Monday, May 5, 2008

I've been really enjoying reading the American Needlework book I got last week. Rose Wilder Lane is a terrific writer and her writing really opened my eyes to the fact that the US has gone through many hard times and survived. We've been so prosperous in the last 30 years or so, we don't realize this isn't the first nor the last recession and it will make us stronger people.
Here is just one quote from this wonderful book..
"The 1890's were an age of desperate anxiety. After seven years of little rain had made a dust bowl of the prairie states, a world wide depression (then called a Panic) stopped trade, shut down factories, closed banks. Foreclosed mortgages dislodged farmers from the land. In endless lines of covered wagons, they traveled the roads, east and west, north and south, seeking a chance to
work for food. Coxey's Army rise in Ohio and from a dozen other places. From the Pacific coast it's hordes swarmed toward Washington, seizing, crowding, and running trains wildly stopping only to terrorize towns and ravage stores of food. Federal troops guarded all government buildings. Eastward from the Mississippi for a hundred miles, dispatchers cleared all trains from the tracks, so that the Coxey's western armies trudged on toward Washington footsore, robbing and begging for food. I was riding in a covered wagon that summer. That winter, by stealth, I scantily embroidered a pincushion for my mother's Christmas present....."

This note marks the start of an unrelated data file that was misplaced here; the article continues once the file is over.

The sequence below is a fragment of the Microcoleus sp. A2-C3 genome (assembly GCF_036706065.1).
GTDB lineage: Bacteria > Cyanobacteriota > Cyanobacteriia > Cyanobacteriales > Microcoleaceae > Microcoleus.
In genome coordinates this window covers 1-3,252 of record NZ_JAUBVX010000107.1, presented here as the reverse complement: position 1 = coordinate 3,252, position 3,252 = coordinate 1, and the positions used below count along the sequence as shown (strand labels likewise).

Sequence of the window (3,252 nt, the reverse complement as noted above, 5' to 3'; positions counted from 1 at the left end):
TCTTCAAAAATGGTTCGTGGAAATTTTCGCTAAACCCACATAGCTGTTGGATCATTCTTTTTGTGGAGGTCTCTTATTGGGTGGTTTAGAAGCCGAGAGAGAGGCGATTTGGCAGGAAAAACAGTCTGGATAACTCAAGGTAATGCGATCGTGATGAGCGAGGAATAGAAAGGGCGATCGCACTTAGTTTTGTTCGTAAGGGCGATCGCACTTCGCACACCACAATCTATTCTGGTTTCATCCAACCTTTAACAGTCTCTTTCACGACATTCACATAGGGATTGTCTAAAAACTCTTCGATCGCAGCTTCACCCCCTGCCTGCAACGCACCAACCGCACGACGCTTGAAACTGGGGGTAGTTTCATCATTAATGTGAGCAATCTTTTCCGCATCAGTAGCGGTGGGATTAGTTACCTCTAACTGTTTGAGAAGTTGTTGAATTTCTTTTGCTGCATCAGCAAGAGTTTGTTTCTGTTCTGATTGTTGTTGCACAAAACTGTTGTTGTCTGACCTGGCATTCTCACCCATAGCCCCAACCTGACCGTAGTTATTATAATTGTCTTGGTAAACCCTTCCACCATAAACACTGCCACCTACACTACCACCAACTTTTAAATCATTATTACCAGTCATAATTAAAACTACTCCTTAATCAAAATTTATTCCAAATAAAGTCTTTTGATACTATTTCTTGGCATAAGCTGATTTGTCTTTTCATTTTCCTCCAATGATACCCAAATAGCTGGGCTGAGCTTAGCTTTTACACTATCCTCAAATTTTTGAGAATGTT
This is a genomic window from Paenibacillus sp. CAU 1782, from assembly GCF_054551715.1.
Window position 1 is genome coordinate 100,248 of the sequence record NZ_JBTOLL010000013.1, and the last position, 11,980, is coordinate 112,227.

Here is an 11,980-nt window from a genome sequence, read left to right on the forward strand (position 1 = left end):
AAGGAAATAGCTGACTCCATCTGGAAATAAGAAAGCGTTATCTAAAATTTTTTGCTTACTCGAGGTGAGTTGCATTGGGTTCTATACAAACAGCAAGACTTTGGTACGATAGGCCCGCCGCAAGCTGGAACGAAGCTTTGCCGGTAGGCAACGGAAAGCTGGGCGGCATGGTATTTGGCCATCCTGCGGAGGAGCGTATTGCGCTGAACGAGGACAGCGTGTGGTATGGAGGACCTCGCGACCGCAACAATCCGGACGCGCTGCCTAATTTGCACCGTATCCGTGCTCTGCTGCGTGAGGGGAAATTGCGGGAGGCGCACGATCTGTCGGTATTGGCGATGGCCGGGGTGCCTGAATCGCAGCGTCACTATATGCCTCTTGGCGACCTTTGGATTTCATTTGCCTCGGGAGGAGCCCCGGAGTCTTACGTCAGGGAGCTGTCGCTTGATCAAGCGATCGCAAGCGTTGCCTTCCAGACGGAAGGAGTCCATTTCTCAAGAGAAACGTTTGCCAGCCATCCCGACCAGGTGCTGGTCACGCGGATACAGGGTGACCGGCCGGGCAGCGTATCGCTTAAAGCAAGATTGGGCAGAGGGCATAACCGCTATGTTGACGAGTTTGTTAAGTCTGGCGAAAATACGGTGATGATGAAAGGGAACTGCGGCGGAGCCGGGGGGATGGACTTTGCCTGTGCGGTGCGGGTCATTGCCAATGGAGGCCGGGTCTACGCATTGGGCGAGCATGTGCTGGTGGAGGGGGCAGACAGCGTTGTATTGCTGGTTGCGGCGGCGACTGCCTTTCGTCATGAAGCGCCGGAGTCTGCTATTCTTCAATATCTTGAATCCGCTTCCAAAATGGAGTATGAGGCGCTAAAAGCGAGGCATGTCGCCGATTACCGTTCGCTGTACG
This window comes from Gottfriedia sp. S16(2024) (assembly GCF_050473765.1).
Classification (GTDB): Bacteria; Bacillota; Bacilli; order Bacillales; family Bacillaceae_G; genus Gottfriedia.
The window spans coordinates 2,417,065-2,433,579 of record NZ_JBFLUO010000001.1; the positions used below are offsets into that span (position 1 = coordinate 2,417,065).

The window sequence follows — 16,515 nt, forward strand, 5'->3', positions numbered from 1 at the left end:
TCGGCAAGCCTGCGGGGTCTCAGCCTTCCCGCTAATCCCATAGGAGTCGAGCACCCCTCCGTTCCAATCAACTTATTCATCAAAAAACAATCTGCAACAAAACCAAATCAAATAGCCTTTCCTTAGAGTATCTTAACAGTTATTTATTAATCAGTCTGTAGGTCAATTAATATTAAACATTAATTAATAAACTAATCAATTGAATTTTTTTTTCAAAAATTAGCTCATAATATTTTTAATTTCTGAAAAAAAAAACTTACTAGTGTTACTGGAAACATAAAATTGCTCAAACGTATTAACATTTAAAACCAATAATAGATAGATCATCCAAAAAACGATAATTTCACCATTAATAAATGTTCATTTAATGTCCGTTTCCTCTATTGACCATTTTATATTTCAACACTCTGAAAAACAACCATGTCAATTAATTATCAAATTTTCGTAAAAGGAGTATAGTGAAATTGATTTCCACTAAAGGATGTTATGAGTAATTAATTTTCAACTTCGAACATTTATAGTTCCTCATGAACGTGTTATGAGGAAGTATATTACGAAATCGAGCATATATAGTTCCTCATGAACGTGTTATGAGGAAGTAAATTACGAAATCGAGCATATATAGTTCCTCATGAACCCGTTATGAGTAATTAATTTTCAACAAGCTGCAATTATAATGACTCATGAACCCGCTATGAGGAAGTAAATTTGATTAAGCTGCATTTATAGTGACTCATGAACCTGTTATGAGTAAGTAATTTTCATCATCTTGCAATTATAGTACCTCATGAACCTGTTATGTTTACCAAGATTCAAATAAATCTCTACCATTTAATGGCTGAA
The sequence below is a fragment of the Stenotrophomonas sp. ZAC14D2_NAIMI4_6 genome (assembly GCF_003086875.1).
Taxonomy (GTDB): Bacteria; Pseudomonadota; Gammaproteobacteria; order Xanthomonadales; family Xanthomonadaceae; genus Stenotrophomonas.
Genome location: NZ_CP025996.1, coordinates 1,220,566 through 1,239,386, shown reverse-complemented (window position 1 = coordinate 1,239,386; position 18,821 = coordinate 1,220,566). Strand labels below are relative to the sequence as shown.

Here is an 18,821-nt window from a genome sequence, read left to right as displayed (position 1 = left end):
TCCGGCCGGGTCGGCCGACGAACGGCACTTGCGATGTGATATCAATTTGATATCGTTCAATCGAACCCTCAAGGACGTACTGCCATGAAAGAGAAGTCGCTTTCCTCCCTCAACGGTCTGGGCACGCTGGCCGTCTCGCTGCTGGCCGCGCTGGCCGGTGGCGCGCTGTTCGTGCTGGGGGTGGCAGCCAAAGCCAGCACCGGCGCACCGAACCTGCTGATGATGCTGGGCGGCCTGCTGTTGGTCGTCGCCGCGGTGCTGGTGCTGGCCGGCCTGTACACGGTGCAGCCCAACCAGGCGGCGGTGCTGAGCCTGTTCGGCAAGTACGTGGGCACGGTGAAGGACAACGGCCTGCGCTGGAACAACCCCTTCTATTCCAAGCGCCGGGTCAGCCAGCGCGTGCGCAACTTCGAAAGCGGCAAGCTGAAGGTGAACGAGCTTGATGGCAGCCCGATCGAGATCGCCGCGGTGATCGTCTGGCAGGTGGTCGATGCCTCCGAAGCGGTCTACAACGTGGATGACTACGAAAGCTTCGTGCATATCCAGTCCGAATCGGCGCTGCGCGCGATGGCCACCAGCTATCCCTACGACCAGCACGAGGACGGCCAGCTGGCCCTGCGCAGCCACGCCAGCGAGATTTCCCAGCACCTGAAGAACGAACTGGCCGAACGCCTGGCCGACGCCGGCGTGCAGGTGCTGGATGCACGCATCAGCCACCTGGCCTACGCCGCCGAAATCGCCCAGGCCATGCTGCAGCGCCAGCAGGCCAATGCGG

I wondered what the Coxey's Army was so looked it up...this is what
Wikipedia says Coxey's Army was a protest march by unemployed workers from the United States, led by the populist Jacob Coxey. They marched on Washington D.C. in 1894, the second year of a four-year economic depression that was the worst in United States history to that time. Officially named the Commonweal in Christ, its nickname came from its leader and was more enduring. It was the first significant popular protest march on Washington and the expression "Enough food to feed Coxey's Army" originates from this march. This photo is of some of the marchers.

Even through some of the worst times, women were embroidering,sewing, quilting, knitting, crocheting, making lovely things for their families, using what they had to cheer and make their homes cozy and warm. I have several quilts that have been handed down to me from my great grandmother, grandmother and mother....who all went through tough times.
I hope our country won't go through anything like what was written heart goes out to all those who have lost their homes and pray our country will get back to her roots of faith.

On a lighter note, we finished the patio cover yesterday, putting the shade cloth on....and I painted our side fence...planted some bush beans, and dead headed roses....we've got strawberries coming and nectarines. Alan has two jobs today so he's gone. The boys are sleeping in as its Donny's day off from the dog rescue. Quiet house!